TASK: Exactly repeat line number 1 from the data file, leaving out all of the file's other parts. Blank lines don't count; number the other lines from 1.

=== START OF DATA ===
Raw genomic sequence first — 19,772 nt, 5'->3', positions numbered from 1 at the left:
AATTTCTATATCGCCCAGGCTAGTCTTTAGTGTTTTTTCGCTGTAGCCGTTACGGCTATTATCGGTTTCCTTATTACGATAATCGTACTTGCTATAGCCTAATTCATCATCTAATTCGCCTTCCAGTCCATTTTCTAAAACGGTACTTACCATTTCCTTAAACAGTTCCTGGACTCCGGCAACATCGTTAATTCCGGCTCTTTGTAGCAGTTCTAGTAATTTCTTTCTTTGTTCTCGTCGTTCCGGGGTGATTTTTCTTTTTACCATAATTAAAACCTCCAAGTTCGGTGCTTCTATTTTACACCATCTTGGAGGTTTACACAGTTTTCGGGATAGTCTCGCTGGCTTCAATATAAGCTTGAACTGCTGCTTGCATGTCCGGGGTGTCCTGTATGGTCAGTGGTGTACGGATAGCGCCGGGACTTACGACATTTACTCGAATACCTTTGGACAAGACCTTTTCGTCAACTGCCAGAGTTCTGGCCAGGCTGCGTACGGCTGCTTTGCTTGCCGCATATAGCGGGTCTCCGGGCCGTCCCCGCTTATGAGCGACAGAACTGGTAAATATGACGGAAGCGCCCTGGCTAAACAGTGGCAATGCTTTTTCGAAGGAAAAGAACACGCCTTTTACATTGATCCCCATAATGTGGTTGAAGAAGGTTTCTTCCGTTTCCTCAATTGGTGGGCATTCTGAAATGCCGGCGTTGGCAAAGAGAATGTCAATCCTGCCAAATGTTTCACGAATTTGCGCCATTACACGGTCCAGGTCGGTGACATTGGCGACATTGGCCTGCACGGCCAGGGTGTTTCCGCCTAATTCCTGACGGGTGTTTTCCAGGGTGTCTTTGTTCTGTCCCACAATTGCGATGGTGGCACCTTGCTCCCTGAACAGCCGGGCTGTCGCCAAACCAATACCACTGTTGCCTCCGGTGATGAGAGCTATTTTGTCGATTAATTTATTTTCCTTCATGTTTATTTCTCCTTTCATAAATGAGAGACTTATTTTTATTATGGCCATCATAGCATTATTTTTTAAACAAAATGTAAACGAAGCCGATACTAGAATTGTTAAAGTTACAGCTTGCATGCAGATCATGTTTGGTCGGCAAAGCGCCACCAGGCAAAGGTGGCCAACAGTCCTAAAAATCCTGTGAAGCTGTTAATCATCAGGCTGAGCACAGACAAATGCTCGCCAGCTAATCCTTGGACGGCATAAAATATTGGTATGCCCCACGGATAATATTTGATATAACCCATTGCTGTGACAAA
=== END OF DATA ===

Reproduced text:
Raw genomic sequence first — 19,772 nt, 5'->3', positions numbered from 1 at the left: